Shifts in the market due to the pandemic have upended the contact center marketplace, accelerating the inevitable migration of infrastructure to the cloud and changing the way agents are managed. The pandemic also increased the dependence customers have on contact centers in the absence of in-store buying.
This has made it an interesting time to be a Contact Center as a Service (CCaaS) vendor. Competition in this space is fierce, which has led to a high level of feature parity between the various cloud vendors, and between them and traditional on-premises systems. Into the U.S. market has stepped a popular and reliable CCaaS provider from the U.K. and Europe, Content Guru. The firm is making its presence known in the U.S. via its Storm Cloud Contact Center offering.
The majority of contact center seats are still on-premises, but it appears that the transition is accelerating. Ventana Research asserts that by 2024, 7 out of 10 companies will have moved all or part of their contact center technology into the cloud. That suggests that the vendors in this space have a large opportunity ahead of them, but that they also must find ways to differentiate themselves in a crowded market with relatively low barriers to entry. They also must contend with a very different buying community within organizations. New stakeholders with marketing and sales experience are weighing in on many of the purchasing decisions on contact center provisioning. (For more on this, see the Ventana Research Analyst Perspective “The Opportunity for CX is Beyond Your Contact Center,” in the Customer Experience expertise area.)
Content Guru has a strong presence in the U.K. and Northern Europe, where it has worked with clients across a wide band of industries that include government centers, construction and manufacturing, and health care. The company comes to the U.S. with a portfolio of software applications for contact centers that is notable, including tools for workforce optimization, knowledge management and artificial intelligence, and disaster recovery or continuity solutions. This presents the company with a potential area of differentiation. Another is its focus on customer support and expert technical assistance to clients.
Content Guru primarily serves mid-market and enterprise level clients. The main product is Storm, an omnichannel platform that blends interactions from across channels into a single queue. One of Storm’s strengths is its openness; it claims to be able to connect to any third-party application or database. Given the importance of unsiloing and centralizing contact center data resources, this stands out as a plus for potential buyers.
In recent months, Content Guru has directly addressed companies that need to reconfigure their agent workforces and customer-facing contact channels in response to the pandemic. The company has announced news around customer acquisitions including agencies of the U.K. government and companies in the U.S. and Europe directly involved in providing support to impacted consumers. In one case, Content Guru built a video collaboration application for Herts Urgent Care to operate its services digitally. Going forward, we expect that Content Guru will map its ongoing development plans to align with the accelerating shifts already occurring: reconfigured workforces, the need for cloud-based reliability and security solutions, and the use of AI to provide agent guidance.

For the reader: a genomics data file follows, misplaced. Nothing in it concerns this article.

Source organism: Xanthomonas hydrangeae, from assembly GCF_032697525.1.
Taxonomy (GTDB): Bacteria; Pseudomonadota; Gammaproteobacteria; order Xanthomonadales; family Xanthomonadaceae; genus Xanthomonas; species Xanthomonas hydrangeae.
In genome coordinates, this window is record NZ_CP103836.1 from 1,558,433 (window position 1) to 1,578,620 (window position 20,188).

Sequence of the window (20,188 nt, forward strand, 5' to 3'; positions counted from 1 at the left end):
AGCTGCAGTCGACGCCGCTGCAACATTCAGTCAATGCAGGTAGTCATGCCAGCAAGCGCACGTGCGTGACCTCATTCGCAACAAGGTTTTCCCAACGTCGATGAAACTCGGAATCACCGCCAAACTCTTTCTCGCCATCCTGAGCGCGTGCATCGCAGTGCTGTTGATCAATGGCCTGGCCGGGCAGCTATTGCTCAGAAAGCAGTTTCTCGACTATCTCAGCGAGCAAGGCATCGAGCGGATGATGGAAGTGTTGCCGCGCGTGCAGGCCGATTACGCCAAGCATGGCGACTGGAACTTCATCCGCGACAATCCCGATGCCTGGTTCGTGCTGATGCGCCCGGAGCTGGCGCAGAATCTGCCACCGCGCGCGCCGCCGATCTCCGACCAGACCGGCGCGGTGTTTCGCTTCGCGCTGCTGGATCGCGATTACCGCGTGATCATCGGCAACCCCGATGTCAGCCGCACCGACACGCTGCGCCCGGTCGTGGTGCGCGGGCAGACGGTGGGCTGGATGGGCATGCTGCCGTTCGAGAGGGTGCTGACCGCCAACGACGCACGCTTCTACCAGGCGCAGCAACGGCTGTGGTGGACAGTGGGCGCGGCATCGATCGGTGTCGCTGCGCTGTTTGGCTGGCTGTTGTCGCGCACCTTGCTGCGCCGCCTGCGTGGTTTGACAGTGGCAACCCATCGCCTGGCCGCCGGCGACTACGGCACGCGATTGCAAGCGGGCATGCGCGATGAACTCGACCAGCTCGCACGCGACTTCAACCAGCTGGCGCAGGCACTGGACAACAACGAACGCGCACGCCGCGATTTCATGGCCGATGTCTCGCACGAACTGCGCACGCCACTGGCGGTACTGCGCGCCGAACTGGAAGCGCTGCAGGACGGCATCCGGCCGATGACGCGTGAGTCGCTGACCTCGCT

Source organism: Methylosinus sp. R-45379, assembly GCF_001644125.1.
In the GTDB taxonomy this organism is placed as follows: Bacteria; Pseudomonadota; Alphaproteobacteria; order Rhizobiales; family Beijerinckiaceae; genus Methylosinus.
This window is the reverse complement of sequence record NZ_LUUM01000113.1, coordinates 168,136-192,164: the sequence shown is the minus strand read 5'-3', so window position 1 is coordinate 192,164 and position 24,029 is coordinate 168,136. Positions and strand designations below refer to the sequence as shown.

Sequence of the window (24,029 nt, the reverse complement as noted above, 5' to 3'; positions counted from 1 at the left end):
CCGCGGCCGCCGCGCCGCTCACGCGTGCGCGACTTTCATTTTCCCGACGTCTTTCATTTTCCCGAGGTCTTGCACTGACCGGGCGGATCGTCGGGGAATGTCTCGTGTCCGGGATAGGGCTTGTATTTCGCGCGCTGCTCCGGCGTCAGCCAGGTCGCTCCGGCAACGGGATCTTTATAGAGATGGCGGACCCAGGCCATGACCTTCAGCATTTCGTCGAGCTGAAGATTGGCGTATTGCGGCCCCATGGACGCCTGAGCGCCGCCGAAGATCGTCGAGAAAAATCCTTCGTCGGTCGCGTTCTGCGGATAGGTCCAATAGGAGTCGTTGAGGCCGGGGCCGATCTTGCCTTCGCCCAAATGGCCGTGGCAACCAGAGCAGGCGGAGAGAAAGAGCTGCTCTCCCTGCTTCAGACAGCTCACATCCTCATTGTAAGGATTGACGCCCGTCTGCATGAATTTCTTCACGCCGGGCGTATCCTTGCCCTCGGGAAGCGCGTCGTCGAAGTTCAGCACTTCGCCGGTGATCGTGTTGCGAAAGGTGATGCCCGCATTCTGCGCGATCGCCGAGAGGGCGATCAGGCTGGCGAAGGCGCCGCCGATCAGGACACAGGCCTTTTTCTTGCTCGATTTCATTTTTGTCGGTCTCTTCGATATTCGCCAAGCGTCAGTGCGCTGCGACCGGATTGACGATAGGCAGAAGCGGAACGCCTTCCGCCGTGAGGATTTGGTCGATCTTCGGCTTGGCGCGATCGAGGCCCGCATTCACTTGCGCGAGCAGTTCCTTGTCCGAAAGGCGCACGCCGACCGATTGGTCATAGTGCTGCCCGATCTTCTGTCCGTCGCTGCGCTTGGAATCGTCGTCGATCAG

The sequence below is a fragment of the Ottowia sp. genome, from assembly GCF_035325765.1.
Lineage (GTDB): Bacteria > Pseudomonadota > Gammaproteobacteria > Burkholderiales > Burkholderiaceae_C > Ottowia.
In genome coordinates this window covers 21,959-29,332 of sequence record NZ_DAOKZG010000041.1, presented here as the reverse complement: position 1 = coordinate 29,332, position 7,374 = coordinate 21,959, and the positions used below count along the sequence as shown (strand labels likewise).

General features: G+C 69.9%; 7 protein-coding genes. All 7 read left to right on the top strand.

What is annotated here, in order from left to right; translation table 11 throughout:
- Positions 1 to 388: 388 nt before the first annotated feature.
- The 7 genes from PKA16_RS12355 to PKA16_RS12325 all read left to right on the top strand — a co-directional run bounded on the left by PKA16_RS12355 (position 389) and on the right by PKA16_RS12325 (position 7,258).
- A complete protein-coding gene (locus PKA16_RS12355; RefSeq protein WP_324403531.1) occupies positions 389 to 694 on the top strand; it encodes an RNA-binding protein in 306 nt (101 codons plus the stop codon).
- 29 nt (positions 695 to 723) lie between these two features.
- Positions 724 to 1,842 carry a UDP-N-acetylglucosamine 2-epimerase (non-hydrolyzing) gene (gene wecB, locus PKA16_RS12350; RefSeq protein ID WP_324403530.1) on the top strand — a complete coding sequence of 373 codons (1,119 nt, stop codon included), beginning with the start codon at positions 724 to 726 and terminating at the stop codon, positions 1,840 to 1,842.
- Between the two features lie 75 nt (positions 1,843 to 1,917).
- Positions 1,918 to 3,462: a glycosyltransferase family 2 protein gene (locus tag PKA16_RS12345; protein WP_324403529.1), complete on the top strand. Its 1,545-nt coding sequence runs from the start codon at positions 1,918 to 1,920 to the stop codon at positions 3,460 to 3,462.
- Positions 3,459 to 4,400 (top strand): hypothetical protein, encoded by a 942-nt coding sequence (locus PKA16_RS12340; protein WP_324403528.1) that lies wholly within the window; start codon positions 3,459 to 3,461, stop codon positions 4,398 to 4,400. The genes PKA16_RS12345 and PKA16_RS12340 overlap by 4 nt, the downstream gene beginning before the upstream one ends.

Most of the vendors in the U.S. CCaaS market have been in the space for years, some mixing UCaaS services with contact center tools. Content Guru is a relative newcomer to a U.S. market that was, until recently, focused on replacing legacy on-premises equipment with cloud services. As cloud has become a default option for most new installations, CCaaS vendors are competing against each other for displacement business in addition to their on-premises peers. With technology moving so quickly, any feature/functionality advantage one has is quickly matched by the rest, forcing all of them to differentiate based on things like customer support, usability, security, global reach and partnerships. These are strong areas in which Content Guru may compete.
To be a realistic contender, the company needs to raise its profile in the U.S., and is taking steps to do so. We believe Content Guru should build up its library of referenceable customers in the U.S. across different industries, as well as highlight the diverse set of use cases its platform can handle, like its utility in payment processing. The company offers distinctive products that combine payments with security and PCI compliance called Storm Lock and Storm Padlock for IVR and agent-assisted payments, respectively.
Content Guru has a positive reputation in Europe, which should help it gain visibility and a broader customer base in the U.S. Doing business in the U.K. and EU requires an organization to pay close attention to data security, privacy and other compliance and regulatory issues. This should appeal to the current generation of contact center buyers who are looking past the “cloud vs. on-premises” justifications in favor of more nuanced decisions based on use cases and company experience. Some CCaaS providers in the U.S. are still messaging to potential customers on the virtues of the cloud (cost and scalability, mainly). But these days, the attention to security and business continuity are more compelling arguments, which Content Guru is likely to make.